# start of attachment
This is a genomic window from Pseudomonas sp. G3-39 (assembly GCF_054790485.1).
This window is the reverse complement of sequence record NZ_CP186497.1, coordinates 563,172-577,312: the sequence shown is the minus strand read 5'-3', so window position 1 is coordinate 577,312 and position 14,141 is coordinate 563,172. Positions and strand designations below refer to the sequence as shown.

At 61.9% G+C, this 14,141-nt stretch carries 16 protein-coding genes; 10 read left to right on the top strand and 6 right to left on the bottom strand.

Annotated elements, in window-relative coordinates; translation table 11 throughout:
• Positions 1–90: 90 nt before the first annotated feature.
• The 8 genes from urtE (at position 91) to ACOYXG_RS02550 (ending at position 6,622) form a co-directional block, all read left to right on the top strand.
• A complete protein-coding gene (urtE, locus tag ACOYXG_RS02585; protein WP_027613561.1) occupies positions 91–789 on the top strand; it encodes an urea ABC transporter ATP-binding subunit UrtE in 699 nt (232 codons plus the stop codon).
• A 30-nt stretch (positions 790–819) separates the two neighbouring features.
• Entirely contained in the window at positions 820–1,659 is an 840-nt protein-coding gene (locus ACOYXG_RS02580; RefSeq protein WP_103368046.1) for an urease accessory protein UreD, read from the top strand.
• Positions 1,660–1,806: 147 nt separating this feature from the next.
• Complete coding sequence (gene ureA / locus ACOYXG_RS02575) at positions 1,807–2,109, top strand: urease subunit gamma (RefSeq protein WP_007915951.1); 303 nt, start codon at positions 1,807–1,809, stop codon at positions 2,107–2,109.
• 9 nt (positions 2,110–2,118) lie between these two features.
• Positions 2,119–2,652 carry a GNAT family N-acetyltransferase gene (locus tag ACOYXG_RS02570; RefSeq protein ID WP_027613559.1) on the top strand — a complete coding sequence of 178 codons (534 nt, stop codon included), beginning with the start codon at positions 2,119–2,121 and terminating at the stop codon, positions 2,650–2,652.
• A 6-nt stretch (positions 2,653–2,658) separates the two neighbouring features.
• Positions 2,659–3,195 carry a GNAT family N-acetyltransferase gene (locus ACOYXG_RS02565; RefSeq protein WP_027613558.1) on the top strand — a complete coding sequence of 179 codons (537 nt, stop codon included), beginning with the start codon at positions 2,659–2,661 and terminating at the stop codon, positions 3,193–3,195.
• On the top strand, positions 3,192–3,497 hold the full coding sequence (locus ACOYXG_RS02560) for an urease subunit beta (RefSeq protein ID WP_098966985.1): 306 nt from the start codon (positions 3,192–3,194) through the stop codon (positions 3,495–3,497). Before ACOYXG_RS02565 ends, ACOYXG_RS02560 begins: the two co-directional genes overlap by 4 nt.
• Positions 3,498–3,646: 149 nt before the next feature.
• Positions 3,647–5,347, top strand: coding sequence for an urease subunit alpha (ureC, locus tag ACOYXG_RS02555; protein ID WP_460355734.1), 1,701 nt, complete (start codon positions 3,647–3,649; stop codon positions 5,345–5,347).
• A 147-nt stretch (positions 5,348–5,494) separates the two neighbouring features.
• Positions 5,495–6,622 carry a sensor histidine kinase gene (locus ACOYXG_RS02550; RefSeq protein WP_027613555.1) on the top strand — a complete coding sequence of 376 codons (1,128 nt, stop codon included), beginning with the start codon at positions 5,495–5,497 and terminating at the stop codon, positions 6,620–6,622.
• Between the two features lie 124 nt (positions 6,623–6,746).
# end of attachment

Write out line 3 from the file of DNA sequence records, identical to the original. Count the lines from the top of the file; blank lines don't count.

At 61.9% G+C, this 14,141-nt stretch carries 16 protein-coding genes; 10 read left to right on the top strand and 6 right to left on the bottom strand.